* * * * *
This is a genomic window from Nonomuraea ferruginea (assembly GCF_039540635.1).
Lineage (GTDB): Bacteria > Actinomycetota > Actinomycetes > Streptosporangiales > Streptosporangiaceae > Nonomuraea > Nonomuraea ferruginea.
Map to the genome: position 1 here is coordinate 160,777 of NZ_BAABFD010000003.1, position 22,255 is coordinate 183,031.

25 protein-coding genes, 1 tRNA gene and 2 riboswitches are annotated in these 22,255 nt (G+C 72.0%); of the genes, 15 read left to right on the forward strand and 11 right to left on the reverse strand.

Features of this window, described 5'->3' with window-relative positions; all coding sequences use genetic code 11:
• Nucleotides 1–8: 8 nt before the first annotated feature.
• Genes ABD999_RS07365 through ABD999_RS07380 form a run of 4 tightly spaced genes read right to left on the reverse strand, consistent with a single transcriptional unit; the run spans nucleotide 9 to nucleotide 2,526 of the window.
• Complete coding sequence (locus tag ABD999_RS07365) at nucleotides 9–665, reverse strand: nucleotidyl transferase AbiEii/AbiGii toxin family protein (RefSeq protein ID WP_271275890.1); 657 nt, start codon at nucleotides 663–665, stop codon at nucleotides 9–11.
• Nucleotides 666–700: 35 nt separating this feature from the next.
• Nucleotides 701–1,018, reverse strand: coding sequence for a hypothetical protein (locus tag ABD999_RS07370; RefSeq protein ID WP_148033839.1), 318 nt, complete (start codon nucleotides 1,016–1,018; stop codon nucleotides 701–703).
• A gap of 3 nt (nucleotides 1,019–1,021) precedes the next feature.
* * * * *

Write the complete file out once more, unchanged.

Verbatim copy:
This is a genomic window from Nonomuraea ferruginea (assembly GCF_039540635.1).
Lineage (GTDB): Bacteria > Actinomycetota > Actinomycetes > Streptosporangiales > Streptosporangiaceae > Nonomuraea > Nonomuraea ferruginea.
Map to the genome: position 1 here is coordinate 160,777 of NZ_BAABFD010000003.1, position 22,255 is coordinate 183,031.

25 protein-coding genes, 1 tRNA gene and 2 riboswitches are annotated in these 22,255 nt (G+C 72.0%); of the genes, 15 read left to right on the forward strand and 11 right to left on the reverse strand.

Features of this window, described 5'->3' with window-relative positions; all coding sequences use genetic code 11:
• Nucleotides 1–8: 8 nt before the first annotated feature.
• Genes ABD999_RS07365 through ABD999_RS07380 form a run of 4 tightly spaced genes read right to left on the reverse strand, consistent with a single transcriptional unit; the run spans nucleotide 9 to nucleotide 2,526 of the window.
• Complete coding sequence (locus tag ABD999_RS07365) at nucleotides 9–665, reverse strand: nucleotidyl transferase AbiEii/AbiGii toxin family protein (RefSeq protein ID WP_271275890.1); 657 nt, start codon at nucleotides 663–665, stop codon at nucleotides 9–11.
• Nucleotides 666–700: 35 nt separating this feature from the next.
• Nucleotides 701–1,018, reverse strand: coding sequence for a hypothetical protein (locus tag ABD999_RS07370; RefSeq protein ID WP_148033839.1), 318 nt, complete (start codon nucleotides 1,016–1,018; stop codon nucleotides 701–703).
• A gap of 3 nt (nucleotides 1,019–1,021) precedes the next feature.